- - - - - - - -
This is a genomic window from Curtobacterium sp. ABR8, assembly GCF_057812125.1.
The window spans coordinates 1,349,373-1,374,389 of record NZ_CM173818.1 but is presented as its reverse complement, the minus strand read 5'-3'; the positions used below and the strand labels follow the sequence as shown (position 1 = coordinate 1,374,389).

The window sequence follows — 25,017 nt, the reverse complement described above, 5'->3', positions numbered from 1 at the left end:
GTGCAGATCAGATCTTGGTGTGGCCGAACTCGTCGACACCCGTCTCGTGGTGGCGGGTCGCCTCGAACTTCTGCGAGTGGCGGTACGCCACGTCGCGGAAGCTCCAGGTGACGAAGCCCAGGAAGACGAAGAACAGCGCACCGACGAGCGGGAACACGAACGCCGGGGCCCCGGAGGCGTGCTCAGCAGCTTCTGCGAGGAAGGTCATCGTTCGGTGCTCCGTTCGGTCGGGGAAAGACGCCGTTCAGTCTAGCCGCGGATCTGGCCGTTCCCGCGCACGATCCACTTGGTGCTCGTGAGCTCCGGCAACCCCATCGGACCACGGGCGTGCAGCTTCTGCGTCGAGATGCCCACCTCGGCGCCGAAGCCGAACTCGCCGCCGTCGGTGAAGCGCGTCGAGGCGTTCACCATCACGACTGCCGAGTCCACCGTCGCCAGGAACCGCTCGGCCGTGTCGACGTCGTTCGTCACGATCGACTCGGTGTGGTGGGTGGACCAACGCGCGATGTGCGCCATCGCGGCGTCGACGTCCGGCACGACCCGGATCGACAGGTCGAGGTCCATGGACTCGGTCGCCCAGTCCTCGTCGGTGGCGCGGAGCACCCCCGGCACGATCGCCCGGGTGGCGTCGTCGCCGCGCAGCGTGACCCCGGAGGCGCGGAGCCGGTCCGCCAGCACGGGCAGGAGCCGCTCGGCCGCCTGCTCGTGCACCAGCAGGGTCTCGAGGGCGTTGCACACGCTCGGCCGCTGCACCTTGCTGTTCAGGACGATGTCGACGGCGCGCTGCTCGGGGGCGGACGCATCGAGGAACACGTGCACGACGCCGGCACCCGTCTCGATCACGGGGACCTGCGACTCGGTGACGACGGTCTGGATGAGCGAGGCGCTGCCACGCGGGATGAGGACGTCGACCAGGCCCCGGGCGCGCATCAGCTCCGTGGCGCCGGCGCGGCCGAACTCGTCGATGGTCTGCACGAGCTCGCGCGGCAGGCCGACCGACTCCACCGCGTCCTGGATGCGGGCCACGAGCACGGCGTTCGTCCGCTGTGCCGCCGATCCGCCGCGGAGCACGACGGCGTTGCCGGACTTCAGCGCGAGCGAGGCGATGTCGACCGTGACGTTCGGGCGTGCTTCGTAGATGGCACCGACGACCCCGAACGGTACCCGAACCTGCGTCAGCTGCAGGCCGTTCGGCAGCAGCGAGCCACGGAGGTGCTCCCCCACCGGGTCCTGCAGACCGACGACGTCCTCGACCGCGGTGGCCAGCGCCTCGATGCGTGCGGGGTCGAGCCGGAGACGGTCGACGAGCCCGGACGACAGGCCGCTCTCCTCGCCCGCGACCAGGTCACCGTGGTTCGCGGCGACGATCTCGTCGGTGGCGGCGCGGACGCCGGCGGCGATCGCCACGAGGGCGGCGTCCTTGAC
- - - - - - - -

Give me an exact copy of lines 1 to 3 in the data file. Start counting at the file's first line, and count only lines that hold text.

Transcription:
This is a genomic window from Curtobacterium sp. ABR8, assembly GCF_057812125.1.
The window spans coordinates 1,349,373-1,374,389 of record NZ_CM173818.1 but is presented as its reverse complement, the minus strand read 5'-3'; the positions used below and the strand labels follow the sequence as shown (position 1 = coordinate 1,374,389).

The window sequence follows — 25,017 nt, the reverse complement described above, 5'->3', positions numbered from 1 at the left end: